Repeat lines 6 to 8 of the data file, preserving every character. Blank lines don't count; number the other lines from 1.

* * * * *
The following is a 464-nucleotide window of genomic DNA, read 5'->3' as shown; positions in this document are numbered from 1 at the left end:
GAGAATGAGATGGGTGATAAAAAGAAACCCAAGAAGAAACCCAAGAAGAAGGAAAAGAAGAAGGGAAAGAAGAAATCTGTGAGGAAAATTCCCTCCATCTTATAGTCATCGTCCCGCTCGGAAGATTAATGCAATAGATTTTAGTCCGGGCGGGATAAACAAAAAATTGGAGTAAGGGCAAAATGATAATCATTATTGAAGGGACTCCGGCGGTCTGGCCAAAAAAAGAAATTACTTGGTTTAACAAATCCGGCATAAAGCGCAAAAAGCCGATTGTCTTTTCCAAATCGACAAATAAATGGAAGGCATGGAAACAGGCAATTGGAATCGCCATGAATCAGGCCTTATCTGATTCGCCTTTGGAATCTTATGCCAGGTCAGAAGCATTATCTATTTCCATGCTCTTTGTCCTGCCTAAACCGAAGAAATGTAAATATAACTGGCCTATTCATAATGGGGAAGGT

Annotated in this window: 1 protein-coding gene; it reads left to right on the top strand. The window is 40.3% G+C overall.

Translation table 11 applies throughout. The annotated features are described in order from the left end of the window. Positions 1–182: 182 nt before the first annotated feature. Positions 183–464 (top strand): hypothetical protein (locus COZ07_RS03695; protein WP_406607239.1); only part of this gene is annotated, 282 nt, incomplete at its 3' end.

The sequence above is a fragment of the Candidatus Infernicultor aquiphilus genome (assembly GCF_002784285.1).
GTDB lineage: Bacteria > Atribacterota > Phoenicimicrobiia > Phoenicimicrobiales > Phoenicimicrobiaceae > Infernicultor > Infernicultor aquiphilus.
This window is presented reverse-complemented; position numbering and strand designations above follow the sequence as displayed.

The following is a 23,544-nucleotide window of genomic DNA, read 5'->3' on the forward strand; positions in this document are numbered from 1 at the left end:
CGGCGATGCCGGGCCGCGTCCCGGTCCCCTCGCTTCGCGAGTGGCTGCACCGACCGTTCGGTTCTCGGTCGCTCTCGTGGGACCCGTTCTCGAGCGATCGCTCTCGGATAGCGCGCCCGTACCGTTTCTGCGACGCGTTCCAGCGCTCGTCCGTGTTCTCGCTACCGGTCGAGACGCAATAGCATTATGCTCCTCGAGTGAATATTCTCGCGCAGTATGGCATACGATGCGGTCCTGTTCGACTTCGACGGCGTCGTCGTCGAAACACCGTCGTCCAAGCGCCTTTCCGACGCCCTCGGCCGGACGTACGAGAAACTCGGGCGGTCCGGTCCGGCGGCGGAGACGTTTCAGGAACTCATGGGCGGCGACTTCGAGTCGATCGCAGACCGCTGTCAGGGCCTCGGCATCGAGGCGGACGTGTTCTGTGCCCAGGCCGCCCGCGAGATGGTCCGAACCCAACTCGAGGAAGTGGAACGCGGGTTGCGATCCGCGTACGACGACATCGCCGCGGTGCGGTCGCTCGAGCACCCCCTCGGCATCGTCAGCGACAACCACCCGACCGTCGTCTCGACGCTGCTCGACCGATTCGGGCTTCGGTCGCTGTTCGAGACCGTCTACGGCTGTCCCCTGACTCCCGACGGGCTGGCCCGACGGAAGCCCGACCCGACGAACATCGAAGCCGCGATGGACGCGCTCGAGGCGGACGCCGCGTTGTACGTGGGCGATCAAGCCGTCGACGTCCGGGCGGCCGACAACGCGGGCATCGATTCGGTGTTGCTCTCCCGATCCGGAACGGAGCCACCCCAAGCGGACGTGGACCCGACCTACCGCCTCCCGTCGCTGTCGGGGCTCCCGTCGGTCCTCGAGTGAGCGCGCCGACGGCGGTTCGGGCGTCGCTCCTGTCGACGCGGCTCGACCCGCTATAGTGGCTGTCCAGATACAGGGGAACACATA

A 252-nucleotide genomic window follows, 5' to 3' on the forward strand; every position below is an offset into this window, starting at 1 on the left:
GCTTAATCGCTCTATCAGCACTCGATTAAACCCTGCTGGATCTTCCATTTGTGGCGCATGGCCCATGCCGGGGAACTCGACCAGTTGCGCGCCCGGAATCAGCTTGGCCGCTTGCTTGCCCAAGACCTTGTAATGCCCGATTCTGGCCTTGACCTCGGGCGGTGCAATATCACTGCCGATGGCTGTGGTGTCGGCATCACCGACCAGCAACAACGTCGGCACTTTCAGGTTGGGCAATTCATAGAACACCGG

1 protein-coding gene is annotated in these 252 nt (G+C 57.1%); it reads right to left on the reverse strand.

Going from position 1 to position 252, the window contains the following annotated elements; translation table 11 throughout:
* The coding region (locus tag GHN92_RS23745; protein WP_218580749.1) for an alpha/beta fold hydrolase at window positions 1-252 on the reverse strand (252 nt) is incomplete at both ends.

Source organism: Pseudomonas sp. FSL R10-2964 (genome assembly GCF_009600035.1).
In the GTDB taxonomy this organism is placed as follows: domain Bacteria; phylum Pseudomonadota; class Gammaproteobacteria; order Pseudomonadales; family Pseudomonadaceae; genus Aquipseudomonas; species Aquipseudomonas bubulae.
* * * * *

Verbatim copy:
GTDB lineage: Bacteria > Atribacterota > Phoenicimicrobiia > Phoenicimicrobiales > Phoenicimicrobiaceae > Infernicultor > Infernicultor aquiphilus.
This window is presented reverse-complemented; position numbering and strand designations above follow the sequence as displayed.

The following is a 23,544-nucleotide window of genomic DNA, read 5'->3' on the forward strand; positions in this document are numbered from 1 at the left end: